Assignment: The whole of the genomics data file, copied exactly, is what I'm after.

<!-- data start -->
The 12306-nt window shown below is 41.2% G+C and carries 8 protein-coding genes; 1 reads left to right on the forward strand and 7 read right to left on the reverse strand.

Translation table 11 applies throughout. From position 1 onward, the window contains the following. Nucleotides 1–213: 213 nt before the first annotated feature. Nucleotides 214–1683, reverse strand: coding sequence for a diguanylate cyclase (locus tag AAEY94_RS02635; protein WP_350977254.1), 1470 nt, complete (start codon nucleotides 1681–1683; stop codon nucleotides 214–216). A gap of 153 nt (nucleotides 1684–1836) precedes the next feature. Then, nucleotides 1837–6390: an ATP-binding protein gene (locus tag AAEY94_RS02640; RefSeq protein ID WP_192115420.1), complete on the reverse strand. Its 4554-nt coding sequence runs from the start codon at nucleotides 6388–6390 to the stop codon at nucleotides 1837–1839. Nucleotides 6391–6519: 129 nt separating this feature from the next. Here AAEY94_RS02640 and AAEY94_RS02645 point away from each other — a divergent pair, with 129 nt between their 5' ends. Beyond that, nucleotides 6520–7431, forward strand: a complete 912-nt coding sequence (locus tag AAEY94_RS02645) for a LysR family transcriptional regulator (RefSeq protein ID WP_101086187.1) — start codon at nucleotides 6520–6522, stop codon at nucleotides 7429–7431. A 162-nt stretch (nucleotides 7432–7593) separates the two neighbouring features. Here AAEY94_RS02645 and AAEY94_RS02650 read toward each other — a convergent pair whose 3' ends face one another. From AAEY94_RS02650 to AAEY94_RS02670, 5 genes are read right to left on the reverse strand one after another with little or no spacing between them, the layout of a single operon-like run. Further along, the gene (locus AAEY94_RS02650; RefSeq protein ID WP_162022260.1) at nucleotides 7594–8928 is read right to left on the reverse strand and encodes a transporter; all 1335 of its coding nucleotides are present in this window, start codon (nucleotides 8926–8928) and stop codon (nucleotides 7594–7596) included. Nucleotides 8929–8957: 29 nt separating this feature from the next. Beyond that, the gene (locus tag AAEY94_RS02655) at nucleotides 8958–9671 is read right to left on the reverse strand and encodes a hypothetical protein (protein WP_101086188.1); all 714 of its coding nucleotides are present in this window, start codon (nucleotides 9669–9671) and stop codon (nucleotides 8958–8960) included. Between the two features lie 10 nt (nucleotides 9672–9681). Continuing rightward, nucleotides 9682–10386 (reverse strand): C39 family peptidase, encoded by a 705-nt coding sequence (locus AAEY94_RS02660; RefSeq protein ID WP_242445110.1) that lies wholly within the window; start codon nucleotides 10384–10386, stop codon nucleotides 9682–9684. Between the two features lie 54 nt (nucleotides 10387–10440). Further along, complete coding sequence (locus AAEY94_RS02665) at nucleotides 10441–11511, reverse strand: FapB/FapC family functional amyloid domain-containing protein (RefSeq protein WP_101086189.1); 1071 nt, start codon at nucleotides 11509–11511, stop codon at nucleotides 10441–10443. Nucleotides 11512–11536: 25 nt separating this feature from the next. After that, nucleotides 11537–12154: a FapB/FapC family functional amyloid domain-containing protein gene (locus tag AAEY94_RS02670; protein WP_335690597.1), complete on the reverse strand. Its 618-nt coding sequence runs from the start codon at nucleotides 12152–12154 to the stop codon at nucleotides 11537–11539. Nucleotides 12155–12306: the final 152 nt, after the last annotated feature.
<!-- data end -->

The 12306-nt window shown below is 41.2% G+C and carries 8 protein-coding genes; 1 reads left to right on the forward strand and 7 read right to left on the reverse strand.

Translation table 11 applies throughout. From position 1 onward, the window contains the following. Nucleotides 1–213: 213 nt before the first annotated feature. Nucleotides 214–1683, reverse strand: coding sequence for a diguanylate cyclase (locus tag AAEY94_RS02635; protein WP_350977254.1), 1470 nt, complete (start codon nucleotides 1681–1683; stop codon nucleotides 214–216). A gap of 153 nt (nucleotides 1684–1836) precedes the next feature. Then, nucleotides 1837–6390: an ATP-binding protein gene (locus tag AAEY94_RS02640; RefSeq protein ID WP_192115420.1), complete on the reverse strand. Its 4554-nt coding sequence runs from the start codon at nucleotides 6388–6390 to the stop codon at nucleotides 1837–1839. Nucleotides 6391–6519: 129 nt separating this feature from the next. Here AAEY94_RS02640 and AAEY94_RS02645 point away from each other — a divergent pair, with 129 nt between their 5' ends. Beyond that, nucleotides 6520–7431, forward strand: a complete 912-nt coding sequence (locus tag AAEY94_RS02645) for a LysR family transcriptional regulator (RefSeq protein ID WP_101086187.1) — start codon at nucleotides 6520–6522, stop codon at nucleotides 7429–7431. A 162-nt stretch (nucleotides 7432–7593) separates the two neighbouring features. Here AAEY94_RS02645 and AAEY94_RS02650 read toward each other — a convergent pair whose 3' ends face one another. From AAEY94_RS02650 to AAEY94_RS02670, 5 genes are read right to left on the reverse strand one after another with little or no spacing between them, the layout of a single operon-like run. Further along, the gene (locus AAEY94_RS02650; RefSeq protein ID WP_162022260.1) at nucleotides 7594–8928 is read right to left on the reverse strand and encodes a transporter; all 1335 of its coding nucleotides are present in this window, start codon (nucleotides 8926–8928) and stop codon (nucleotides 7594–7596) included. Nucleotides 8929–8957: 29 nt separating this feature from the next. Beyond that, the gene (locus tag AAEY94_RS02655) at nucleotides 8958–9671 is read right to left on the reverse strand and encodes a hypothetical protein (protein WP_101086188.1); all 714 of its coding nucleotides are present in this window, start codon (nucleotides 9669–9671) and stop codon (nucleotides 8958–8960) included. Between the two features lie 10 nt (nucleotides 9672–9681). Continuing rightward, nucleotides 9682–10386 (reverse strand): C39 family peptidase, encoded by a 705-nt coding sequence (locus AAEY94_RS02660; RefSeq protein ID WP_242445110.1) that lies wholly within the window; start codon nucleotides 10384–10386, stop codon nucleotides 9682–9684. Between the two features lie 54 nt (nucleotides 10387–10440). Further along, complete coding sequence (locus AAEY94_RS02665) at nucleotides 10441–11511, reverse strand: FapB/FapC family functional amyloid domain-containing protein (RefSeq protein WP_101086189.1); 1071 nt, start codon at nucleotides 11509–11511, stop codon at nucleotides 10441–10443. Nucleotides 11512–11536: 25 nt separating this feature from the next. After that, nucleotides 11537–12154: a FapB/FapC family functional amyloid domain-containing protein gene (locus tag AAEY94_RS02670; protein WP_335690597.1), complete on the reverse strand. Its 618-nt coding sequence runs from the start codon at nucleotides 12152–12154 to the stop codon at nucleotides 11537–11539. Nucleotides 12155–12306: the final 152 nt, after the last annotated feature.